This identification made all the more easy by the cast which is nothing short of superb. The kids, of course, deserve first mention. Between the two of them they shoulder a lot of the burden of bringing this tale to life and each one of them has their own journey, and aside from one hiccup which I’ll attribute to willful misdirection, they make nary a misstep. What that misstep is doesn’t bear mentioning beyond the above. The bottom line is both Markus Rygaard as Elias and William Jøhnk Nielsen as Christian are fabulous in it and I was not surprised to learn that the latter was nominated as Best Actor in Denmark’s national film award (Zulu) and may factor greatly in mine (BAMs).
Furthermore, you have supporting them the very talented actors who play Elias’ parents: Mikael Persbrandt, whose own moral dilemma occupies much of our time and he shows the great range to be both tremendously sensitive and caring and extremely enraged and Trine Dyrholm whose despair drives this movie into your core and makes you feel it if you haven’t already.
The only thing I thought was consistently off was one theme from the score, which played quite frequently and seemed the most discordant of all the pieces. This is a shame because many sections were quite effective but are rendered less memorable by the repetition of the most unpleasant section.
In a Better World is certainly the kind of film which could improve with a second viewing and was most definitely worth not only of its awards but of your viewership.
I didn’t like it as much as you do. I have a hard time relating to people that are that well off in the film. Many of the conflicts feel like “I-lands problems” (Swedish term) kind of means problems that aren’t really problems compared to people that are in real need.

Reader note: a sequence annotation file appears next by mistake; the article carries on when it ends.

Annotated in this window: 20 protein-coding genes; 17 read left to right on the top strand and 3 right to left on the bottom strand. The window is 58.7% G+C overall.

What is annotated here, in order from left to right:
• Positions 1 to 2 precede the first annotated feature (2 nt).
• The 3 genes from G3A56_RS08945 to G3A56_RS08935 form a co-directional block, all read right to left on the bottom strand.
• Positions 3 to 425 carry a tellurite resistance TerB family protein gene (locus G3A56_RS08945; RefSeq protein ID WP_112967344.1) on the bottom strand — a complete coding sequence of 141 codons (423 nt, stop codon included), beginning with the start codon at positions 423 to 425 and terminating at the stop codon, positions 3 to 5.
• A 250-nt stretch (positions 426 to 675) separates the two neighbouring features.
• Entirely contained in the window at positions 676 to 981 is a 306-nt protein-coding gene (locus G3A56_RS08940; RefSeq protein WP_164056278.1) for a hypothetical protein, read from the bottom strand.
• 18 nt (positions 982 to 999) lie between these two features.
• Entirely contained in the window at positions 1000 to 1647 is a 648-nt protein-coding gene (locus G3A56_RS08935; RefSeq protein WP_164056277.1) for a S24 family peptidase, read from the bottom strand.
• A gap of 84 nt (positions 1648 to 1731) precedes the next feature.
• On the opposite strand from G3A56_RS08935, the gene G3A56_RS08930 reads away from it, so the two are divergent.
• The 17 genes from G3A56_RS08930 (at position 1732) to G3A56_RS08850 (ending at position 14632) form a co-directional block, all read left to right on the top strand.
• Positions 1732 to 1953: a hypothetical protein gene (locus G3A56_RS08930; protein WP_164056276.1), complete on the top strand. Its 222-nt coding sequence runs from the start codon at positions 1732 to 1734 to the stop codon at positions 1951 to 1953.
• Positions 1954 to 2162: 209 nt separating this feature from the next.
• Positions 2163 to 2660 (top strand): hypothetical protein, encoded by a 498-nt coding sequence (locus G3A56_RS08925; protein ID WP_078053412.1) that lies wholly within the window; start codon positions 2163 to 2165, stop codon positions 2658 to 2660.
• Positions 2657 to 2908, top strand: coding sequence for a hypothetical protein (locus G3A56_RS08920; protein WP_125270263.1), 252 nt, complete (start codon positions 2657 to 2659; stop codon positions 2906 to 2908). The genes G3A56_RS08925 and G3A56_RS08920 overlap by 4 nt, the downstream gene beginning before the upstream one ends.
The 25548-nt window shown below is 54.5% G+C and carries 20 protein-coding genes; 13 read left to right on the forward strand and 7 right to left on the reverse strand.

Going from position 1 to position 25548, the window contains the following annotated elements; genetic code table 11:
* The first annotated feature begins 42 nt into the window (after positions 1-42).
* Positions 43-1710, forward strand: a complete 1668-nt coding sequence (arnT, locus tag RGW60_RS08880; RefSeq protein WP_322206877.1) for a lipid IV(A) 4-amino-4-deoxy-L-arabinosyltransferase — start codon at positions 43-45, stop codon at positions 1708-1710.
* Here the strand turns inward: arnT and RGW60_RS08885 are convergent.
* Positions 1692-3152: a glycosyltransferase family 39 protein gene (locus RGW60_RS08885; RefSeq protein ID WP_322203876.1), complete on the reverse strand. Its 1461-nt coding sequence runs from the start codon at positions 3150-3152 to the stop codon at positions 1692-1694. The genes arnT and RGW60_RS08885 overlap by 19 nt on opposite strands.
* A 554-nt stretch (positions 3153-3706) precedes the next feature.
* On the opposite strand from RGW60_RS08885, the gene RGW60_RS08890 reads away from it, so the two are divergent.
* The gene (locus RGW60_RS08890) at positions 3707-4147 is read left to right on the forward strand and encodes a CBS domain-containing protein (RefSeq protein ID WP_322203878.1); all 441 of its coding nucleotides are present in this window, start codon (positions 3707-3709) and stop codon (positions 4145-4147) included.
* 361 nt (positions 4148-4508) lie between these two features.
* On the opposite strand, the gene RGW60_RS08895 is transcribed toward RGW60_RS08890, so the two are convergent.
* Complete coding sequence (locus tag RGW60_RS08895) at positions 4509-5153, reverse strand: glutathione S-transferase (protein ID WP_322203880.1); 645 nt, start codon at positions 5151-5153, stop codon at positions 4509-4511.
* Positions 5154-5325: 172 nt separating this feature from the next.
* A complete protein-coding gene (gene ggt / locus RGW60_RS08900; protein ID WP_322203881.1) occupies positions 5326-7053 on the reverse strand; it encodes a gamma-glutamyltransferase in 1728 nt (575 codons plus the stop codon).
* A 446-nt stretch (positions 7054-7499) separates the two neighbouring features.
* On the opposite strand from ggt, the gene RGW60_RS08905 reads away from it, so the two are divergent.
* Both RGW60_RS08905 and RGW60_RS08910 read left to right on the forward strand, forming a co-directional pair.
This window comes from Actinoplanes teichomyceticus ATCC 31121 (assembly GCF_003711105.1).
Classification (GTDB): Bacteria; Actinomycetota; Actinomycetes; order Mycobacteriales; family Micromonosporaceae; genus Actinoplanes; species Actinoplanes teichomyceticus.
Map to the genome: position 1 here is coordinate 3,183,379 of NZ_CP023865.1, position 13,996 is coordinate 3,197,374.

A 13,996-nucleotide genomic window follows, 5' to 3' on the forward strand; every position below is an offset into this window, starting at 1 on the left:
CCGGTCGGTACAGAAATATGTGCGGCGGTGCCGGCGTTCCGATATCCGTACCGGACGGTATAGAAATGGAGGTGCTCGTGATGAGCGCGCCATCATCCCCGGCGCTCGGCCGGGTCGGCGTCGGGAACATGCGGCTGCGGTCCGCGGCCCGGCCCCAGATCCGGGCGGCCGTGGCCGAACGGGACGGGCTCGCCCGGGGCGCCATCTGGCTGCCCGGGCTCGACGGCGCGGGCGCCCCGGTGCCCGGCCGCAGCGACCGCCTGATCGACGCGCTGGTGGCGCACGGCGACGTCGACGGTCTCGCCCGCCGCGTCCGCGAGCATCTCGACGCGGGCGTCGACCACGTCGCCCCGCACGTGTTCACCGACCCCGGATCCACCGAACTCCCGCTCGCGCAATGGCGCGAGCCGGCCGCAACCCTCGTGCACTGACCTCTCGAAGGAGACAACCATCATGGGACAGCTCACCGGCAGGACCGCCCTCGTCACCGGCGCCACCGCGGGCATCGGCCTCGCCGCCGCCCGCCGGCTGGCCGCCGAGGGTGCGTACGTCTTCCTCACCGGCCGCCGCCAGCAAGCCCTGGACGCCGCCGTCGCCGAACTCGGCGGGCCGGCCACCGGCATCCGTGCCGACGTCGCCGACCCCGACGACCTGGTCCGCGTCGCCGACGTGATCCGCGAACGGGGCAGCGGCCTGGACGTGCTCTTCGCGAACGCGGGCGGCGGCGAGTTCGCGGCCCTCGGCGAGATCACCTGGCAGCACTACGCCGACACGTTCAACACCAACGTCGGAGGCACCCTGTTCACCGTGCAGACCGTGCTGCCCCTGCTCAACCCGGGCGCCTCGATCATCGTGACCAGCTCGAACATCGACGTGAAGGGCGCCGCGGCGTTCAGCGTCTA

Thanks for reading and for the comment.
I think via that paradigm if you apply it to any film compared to a worst-case scenario it’s not as much of a problem relatively speaking; not that I’m fond of comparing problems and pains in general. A lot more films take place in middle-class to upper-middle class households and above because filmmakers typically draw from experience to be more truthful I feel. However, the film in my view isn’t really about the problems per se as it is choices. The problems are artifices and the choices are those I feel many can relate to regardless of what the circumstances are.
I agree in theory with you. But in this peticular case I never got away from the feeling that I wondered why they were so miserable in their mansions and lakehouses.
I have similar issues with some Woody Allen films also I know its probably my percception of things since I have had this discussion on In a Better World earlier too. .
Our outlook on the world invariable affects our perception of films. As long as it’s consistent I can’t debate it. The Woody Allen comment is an astute one, I’m personally a fan of his work but you’re right his characters are usually well-off, intellectuals.
Thanks again for the comments and for reading.